I bet it breaks on google reader, and similar browser-based feeds.


I love this site. Last year I posted an idea on my blog that was a collection of extremely simple sites where you get instant answers to questions like this. Is it raining, did the Cubs win today, is the stock market up or down, etc... Cool to see this one in action.

http://astartupaday.wordpress.com/2007/04/20/startup-32-is-i...


Matched my location to a suburb. Failed to have data for that suburb though - only for the capital city. (and only for today - /tomorrow doesnt work)

Also - saying that it will "maybe" rain in Melbourne is a bit of a cop-out - considering we are famous for having 4 seasons in a day (http://en.wikipedia.org/wiki/Four_Seasons_in_One_Day)


I only wish http://www.doineedajacket.com/ would look as clean and lose the clutter (ads, discussions, blah, blah, blah). However, I still prefer it because it gives a reason for needing a jacket (it's chilly, rain etc) and works across the world.


In the Netherlands we've got http://www.buienradar.nl, pretty cluttered with ads but it's more accurate than a 'maybe' :) You can see when rain clouds are approaching your area; almost 'real time' ;)


Yeah Australia's Bureau of Meteorology has radar images online as well: http://www.bom.gov.au/products/IDR663.shtml

Shows actual rainfall though, not clouds, so it can be grey and dark outside but look clear on the radar.


Nicely done - except it says it won't rain, so I looked outside - no wait it is raining. From other comments looks like Google's fault though - but still: putting that my emphasis on one aspect of the forecast and then getting it wrong ...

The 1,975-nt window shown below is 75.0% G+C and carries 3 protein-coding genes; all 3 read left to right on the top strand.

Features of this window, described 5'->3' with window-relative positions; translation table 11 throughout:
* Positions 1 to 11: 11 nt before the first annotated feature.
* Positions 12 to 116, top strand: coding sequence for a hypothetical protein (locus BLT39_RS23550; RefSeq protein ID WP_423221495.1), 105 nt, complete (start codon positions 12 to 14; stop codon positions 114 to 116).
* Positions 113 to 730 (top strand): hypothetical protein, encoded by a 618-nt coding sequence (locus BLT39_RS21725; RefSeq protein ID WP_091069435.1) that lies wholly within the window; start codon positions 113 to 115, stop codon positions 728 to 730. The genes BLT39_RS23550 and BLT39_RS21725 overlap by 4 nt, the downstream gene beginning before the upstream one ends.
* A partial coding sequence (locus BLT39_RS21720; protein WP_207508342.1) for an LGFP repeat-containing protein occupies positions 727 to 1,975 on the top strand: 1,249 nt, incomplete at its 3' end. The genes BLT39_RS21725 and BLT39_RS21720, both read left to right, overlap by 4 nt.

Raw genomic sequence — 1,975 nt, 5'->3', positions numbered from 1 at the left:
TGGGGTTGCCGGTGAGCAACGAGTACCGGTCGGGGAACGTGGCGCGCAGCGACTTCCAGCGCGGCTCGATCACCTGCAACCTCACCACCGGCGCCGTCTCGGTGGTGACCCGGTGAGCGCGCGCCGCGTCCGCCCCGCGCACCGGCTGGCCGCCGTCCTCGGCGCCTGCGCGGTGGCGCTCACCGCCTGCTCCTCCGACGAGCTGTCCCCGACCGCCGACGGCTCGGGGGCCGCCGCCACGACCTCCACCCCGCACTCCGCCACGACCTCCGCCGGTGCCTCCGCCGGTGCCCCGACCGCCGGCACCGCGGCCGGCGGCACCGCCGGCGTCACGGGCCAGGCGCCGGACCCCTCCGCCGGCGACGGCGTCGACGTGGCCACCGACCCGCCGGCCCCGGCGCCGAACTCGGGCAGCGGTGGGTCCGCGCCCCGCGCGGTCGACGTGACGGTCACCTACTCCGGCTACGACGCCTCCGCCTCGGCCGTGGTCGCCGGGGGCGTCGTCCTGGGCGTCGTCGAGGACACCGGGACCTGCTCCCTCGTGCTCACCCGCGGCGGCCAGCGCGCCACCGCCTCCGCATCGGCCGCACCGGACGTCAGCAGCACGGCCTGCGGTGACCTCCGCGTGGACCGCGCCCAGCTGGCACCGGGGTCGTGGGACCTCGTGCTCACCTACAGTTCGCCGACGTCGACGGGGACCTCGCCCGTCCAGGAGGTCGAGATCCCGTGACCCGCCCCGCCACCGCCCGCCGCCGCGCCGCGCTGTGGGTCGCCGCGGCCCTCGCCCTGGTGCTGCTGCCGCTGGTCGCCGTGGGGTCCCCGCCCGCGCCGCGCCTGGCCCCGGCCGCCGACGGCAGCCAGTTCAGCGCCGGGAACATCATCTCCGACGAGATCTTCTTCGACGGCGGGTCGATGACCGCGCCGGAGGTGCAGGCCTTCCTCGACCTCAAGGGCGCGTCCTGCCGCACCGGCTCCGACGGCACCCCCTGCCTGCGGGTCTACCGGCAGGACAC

Check out http://www.weather.gov/xml/ for another source of weather data.


How does it know where you are?


geolocation. Info. on wikipedia.

In summary: A reverse-DNS search through the DNS system combined with more information from geolocation DBs can usually pinpoint location to within a few miles unless the user goes to some lengths to hide it (ie. use VPNs, tor, ip spoofing, etc...). Several free databases available if you want to do this yourself.


It isn't that accurate outside of the USA.


Actually, unless you're on AOL or a handful of other IPs, you can geolocate too >99% accuracy to a country level for free. See this: http://www.maxmind.com/app/geolitecity .

The city accuracy outside the US is not great.


It's fine for me to the precise town, but I'm on a static IP and someone's probably put it into one of the databases in the past.

At work, opening Google Maps zooms you straight to the exact work address. Now that's spooky.


I'll join the crowd. Worked for me: Manila, Philippines. No data available about the weather though: "i'm not sure what the weather is like in Makati,PH"


Worked for me too! Gurgaon, India


Worked for me. Berlin - Germany


Works for me. Lisbon, Portugal.


Worked for me (Waterloo, ON)


An automatic email if it is going to rain would be handy.


Umbrellatoday.com sends you an sms at 7am if it's going to rain on that day.


lol @ div#prophylactic


Nice and fine, but here in Europe, in times of satellites, you might sit in another country as your ISP, so the actual location might differ quite a bit.


maybe


matching ips to locales is not new.


how insightful, sir! this forum is indebted.


No indeed it isn't, nor is pointless commenting on news stories. This post was of another minimalist .com that serves a single purpose without the extra noise or cruft other sites that provide that information carry.